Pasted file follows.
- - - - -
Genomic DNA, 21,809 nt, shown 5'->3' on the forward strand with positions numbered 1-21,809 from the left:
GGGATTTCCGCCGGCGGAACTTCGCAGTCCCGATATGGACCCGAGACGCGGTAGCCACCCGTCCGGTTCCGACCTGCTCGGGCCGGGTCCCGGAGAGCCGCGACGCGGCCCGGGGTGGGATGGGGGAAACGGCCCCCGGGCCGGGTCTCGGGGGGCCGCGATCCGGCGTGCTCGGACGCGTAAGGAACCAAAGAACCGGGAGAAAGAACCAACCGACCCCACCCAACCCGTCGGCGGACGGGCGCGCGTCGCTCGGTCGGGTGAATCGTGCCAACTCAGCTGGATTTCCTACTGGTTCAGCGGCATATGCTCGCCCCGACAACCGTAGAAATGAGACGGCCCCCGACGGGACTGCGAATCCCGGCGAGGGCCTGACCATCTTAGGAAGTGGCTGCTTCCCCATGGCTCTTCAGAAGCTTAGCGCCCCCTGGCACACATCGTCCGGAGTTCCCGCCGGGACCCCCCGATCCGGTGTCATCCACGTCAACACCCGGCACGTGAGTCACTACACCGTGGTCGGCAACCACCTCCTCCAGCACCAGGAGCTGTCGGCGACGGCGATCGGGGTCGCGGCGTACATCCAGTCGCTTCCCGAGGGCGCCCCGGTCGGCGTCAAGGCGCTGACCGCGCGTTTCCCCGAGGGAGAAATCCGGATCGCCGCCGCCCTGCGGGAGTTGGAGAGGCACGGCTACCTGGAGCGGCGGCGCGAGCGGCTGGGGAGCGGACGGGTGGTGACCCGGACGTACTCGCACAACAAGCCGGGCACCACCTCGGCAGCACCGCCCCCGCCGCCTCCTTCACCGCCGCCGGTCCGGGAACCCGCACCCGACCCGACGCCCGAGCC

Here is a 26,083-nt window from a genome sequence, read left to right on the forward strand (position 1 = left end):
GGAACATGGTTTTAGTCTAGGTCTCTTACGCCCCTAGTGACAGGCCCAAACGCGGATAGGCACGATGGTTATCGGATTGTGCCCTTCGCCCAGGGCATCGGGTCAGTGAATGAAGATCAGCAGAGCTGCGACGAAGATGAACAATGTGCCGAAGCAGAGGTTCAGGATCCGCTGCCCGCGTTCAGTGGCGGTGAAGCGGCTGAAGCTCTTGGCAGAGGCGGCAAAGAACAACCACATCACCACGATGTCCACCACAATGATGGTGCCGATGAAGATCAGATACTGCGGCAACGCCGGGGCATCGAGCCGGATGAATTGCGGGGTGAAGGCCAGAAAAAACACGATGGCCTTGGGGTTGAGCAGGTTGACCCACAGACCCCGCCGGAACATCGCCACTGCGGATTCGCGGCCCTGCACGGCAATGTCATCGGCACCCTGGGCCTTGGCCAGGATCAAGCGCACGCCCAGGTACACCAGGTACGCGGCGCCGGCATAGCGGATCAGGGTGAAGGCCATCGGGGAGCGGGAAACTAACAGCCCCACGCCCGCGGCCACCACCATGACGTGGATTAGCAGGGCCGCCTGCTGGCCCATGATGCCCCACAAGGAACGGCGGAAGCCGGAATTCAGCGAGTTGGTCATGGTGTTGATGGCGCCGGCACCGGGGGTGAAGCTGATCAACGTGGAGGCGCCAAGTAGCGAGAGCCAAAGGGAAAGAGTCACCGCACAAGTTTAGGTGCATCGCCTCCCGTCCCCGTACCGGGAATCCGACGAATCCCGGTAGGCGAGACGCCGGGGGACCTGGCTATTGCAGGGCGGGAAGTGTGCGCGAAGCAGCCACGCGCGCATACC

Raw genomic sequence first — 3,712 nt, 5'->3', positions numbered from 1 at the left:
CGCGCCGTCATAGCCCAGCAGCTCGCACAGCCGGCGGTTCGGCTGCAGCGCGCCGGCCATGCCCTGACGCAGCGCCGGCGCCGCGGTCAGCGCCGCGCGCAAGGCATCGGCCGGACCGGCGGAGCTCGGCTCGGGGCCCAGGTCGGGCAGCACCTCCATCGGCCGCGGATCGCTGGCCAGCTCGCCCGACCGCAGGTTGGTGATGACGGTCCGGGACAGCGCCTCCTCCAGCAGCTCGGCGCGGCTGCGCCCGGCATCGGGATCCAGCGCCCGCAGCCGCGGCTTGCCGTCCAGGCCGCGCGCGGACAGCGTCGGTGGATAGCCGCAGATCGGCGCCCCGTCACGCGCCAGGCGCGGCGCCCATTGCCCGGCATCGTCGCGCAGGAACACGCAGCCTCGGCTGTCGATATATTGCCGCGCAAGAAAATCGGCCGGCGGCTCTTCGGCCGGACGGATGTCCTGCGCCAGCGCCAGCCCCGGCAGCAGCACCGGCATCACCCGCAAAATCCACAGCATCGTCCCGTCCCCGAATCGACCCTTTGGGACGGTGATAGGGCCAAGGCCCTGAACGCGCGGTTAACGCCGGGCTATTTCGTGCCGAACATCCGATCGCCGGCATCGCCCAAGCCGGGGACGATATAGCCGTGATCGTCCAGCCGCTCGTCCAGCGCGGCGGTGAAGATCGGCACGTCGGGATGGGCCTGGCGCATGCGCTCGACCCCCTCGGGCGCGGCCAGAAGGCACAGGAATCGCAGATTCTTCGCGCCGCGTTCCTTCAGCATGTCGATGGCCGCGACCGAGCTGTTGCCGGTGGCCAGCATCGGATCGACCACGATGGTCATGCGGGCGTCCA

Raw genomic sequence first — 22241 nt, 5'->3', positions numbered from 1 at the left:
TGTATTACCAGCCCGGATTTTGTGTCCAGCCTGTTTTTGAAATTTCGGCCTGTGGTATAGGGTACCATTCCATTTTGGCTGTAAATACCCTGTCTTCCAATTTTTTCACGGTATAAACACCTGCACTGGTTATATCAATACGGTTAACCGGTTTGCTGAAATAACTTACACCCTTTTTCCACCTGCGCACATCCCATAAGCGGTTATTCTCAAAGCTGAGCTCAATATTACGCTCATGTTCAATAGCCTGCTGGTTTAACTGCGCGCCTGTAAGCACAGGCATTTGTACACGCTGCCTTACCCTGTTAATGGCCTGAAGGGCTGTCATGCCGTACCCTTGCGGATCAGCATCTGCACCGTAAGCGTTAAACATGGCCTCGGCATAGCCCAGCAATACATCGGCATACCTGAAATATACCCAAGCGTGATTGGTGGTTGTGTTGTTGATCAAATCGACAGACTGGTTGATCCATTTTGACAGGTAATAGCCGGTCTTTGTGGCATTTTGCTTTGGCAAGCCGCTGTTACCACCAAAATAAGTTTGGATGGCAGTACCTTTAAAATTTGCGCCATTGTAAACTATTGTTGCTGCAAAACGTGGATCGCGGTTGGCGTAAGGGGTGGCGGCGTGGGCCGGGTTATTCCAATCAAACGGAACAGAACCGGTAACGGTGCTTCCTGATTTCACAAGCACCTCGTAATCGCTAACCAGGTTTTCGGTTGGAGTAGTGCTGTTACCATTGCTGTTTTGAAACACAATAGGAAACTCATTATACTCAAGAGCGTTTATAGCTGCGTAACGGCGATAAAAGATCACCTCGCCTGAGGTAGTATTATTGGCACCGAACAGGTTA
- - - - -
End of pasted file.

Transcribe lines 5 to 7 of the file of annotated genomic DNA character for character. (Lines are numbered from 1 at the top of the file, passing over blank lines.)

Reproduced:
Raw genomic sequence first — 3,712 nt, 5'->3', positions numbered from 1 at the left:
CGCGCCGTCATAGCCCAGCAGCTCGCACAGCCGGCGGTTCGGCTGCAGCGCGCCGGCCATGCCCTGACGCAGCGCCGGCGCCGCGGTCAGCGCCGCGCGCAAGGCATCGGCCGGACCGGCGGAGCTCGGCTCGGGGCCCAGGTCGGGCAGCACCTCCATCGGCCGCGGATCGCTGGCCAGCTCGCCCGACCGCAGGTTGGTGATGACGGTCCGGGACAGCGCCTCCTCCAGCAGCTCGGCGCGGCTGCGCCCGGCATCGGGATCCAGCGCCCGCAGCCGCGGCTTGCCGTCCAGGCCGCGCGCGGACAGCGTCGGTGGATAGCCGCAGATCGGCGCCCCGTCACGCGCCAGGCGCGGCGCCCATTGCCCGGCATCGTCGCGCAGGAACACGCAGCCTCGGCTGTCGATATATTGCCGCGCAAGAAAATCGGCCGGCGGCTCTTCGGCCGGACGGATGTCCTGCGCCAGCGCCAGCCCCGGCAGCAGCACCGGCATCACCCGCAAAATCCACAGCATCGTCCCGTCCCCGAATCGACCCTTTGGGACGGTGATAGGGCCAAGGCCCTGAACGCGCGGTTAACGCCGGGCTATTTCGTGCCGAACATCCGATCGCCGGCATCGCCCAAGCCGGGGACGATATAGCCGTGATCGTCCAGCCGCTCGTCCAGCGCGGCGGTGAAGATCGGCACGTCGGGATGGGCCTGGCGCATGCGCTCGACCCCCTCGGGCGCGGCCAGAAGGCACAGGAATCGCAGATTCTTCGCGCCGCGTTCCTTCAGCATGTCGATGGCCGCGACCGAGCTGTTGCCGGTGGCCAGCATCGGATCGACCACGATGGTCATGCGGGCGTCCA

Raw genomic sequence first — 22241 nt, 5'->3', positions numbered from 1 at the left: